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Theoretical links to LMSs

Page history last edited by Xuan Nguyen 10 years, 7 months ago


Different LMSs embrace different pedagogical approaches, if any (Lane, 2009) and these vary across different uses of the tools. In this section, the most common educational theories embedded in typical LMSs and connected with common LMS practices are analyzed.


Most LMS pedagogies are traditional in nature. In other words, the LMSs are mainly aligned with Instructivist or Behaviorist theories, which emphasizes presentation and assessment as the focal points (Olufemi, 2008; Lane, 2009; Godwin-Jones, 2012). These can be seen in most frequent uses of such LMS functions as uploading and downloading content, questions and responses, tests and automated-grading and/or feedback. Passively receive a dose of information (stimuli) and process it in the way they are asked to do by their instructors (response). Assessment is mostly, in some cases entirely, based on delivered content and in summative forms, for example tests and exams. Even in discussion forums, most of the time, it is the teacher to start the conversation with questions (stimuli) around the subject matter topics or assignments and asking for responses from students. Learning, in this way, is more teacher-centered than student-focused and inherent and linear focusing on knowledge consumption rather than generation (Gautam, 2010; Mott, 2010).


Vygotsky’s Socio-cultural theory, especially the concept of ZPD (Zone of Proximal Development), is believed to be evident in some LMS practice (Olufemi, 2008; Lane, 2009). This is supported by some built-in discussion tools enabling ideas exchanging and peer-teaching. In this sense, learning can also be considered as technology-enhanced. Despite being limited to a small group of learners enrolled in particular courses, learners can still benefit from diverse educational and cultural backgrounds of different classmates and social forms of learning such as dialogues. Interestingly, not only the teacher who provides instructions and feedback that scaffolds student learning but their peers, especially more knowledgeable ones, can assist each other learning through LMS communication tools. Some LMS platforms even experience a robust peer-teaching when learners are highly committed to and motivated in their learning.


Constructivism and Socio-constructivism, which share most of the main principles of Vygotskian theory, is also highlighted in some LMS platforms such as Moodle (Olufemi, 2008; Moodle, 2012; Darling, 2012). LMSs as such allow learners to create knowledge by interaction with each other and with the tasks given by teachers. In this kind of LMSs, teachers and students are given more freedom (Dougiamas, 2012) in organizing more interactive and collaborative activities through the use of such tools as discussion forums, emails, and chat rooms enabling real-time collaborative capacities. Also, these systems make room for student’s contribution by allowing them to suggest and add useful ideas or information sources such as web links (Darling, 2012). Common tasks involving group work such as group presentation and peer-assessment are exploited to enhance construction and co-construction of knowledge making use of prior knowledge and experience. Hence, it reinforces continuous learning and encourages life-long learning.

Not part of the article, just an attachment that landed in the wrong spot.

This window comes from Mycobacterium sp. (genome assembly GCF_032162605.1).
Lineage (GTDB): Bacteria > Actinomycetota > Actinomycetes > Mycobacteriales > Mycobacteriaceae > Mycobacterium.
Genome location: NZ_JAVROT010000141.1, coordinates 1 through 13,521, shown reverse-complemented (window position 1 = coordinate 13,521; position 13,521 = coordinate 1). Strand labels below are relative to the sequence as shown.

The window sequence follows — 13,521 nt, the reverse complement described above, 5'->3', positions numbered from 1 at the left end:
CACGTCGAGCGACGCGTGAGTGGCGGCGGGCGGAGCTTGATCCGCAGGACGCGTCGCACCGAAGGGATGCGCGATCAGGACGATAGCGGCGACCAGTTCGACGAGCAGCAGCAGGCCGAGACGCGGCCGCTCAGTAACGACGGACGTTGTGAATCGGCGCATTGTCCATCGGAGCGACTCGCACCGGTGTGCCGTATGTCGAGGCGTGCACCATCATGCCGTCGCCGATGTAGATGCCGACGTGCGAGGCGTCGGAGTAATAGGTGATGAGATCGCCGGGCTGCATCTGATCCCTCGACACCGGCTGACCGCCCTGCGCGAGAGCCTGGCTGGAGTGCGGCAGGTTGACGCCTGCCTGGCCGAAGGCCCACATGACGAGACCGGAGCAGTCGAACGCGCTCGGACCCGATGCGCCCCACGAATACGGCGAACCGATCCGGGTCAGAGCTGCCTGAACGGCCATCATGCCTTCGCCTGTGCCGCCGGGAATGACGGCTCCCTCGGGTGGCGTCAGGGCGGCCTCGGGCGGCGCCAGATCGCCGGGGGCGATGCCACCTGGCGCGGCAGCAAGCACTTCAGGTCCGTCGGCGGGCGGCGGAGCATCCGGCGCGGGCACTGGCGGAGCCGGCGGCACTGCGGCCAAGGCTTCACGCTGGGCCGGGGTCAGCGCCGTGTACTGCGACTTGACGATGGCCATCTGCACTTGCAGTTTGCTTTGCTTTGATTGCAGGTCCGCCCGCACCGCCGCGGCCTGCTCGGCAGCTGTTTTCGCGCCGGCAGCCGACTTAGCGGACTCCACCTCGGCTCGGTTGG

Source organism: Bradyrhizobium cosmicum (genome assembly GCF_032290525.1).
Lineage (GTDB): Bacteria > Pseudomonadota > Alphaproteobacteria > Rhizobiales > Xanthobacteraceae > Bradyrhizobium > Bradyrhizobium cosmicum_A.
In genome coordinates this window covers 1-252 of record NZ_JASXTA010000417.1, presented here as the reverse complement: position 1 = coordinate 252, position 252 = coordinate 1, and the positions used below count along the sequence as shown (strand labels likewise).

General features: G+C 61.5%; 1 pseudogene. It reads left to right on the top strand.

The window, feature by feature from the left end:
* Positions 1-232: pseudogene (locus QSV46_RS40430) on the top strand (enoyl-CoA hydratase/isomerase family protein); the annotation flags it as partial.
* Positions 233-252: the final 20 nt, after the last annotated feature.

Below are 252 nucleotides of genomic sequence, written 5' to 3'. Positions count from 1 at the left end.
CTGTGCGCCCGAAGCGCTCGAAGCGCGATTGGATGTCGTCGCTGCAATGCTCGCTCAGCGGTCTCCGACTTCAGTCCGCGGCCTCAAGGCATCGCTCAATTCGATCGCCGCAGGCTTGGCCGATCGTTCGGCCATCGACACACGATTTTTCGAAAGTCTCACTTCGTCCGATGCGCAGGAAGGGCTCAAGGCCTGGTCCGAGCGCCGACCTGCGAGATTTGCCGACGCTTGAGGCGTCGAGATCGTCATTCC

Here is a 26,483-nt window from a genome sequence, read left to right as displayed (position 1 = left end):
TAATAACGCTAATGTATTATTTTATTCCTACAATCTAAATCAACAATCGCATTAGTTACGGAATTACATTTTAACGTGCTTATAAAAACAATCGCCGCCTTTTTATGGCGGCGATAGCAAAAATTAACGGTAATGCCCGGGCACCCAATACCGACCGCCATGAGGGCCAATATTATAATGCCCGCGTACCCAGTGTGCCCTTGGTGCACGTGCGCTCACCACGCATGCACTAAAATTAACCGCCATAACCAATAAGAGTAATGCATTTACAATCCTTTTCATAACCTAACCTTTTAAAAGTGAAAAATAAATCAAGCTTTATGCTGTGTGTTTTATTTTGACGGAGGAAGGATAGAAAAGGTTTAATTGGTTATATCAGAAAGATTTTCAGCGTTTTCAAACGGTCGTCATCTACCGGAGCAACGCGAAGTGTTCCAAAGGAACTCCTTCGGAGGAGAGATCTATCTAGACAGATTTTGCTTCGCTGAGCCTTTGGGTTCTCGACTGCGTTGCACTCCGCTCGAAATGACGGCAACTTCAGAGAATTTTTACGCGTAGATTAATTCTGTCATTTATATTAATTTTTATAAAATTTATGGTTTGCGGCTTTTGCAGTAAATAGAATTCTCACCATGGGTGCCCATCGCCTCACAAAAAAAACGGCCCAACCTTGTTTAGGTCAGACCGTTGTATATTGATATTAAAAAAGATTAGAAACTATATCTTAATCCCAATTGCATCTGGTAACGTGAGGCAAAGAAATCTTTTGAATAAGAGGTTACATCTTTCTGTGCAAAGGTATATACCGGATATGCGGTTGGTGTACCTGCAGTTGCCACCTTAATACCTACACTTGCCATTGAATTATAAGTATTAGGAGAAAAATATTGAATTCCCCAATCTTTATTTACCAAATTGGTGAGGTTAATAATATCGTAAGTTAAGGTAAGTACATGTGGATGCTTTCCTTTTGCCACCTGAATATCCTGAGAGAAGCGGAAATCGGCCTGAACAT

Notably, the new approach of more recent LMS development is embracing Connectivism, which is the key theory of hybrid education (Siemens, 2004b; Mott, 20110; Downes, 2012). Some innovative educators have employed more social e-learning tools in combination or in parallel with their use of LMS to enrich the learning experience by connecting with wider networks wherein knowledge is co-constructed by collective intelligence (Siemens, 2004b). A typical example of connectivist use of LMS is that students work on a group project to explore and experience the subject matter together with their fellow-learners and their products are evaluated as a form of assessment. This practice of LMSs clearly goes beyond the delivery and repository of knowledge and encourages informal education and empowers more cooperative learning (Mott, 2010; Morrison, 2012).



In light of Bloom’s taxonomy, conventional LMSs appear to fit in the lower levels of thinking skills (Remembering, Understanding, and Applying) while other more innovative exploitation of the systems tends to reach the higher levels (Analyzing, Evaluating, and Creating) (Churches, 2007).  This can be illustrated in the following graph:


Bloom’s Taxonomy and Web 2.0 Applications by Samantha Penney in Morrison (2012).


Other learning theories connected with LMSs include Cognitivism, Laurillard Conversation Model, Emotional Learning (Darling, 2012). 

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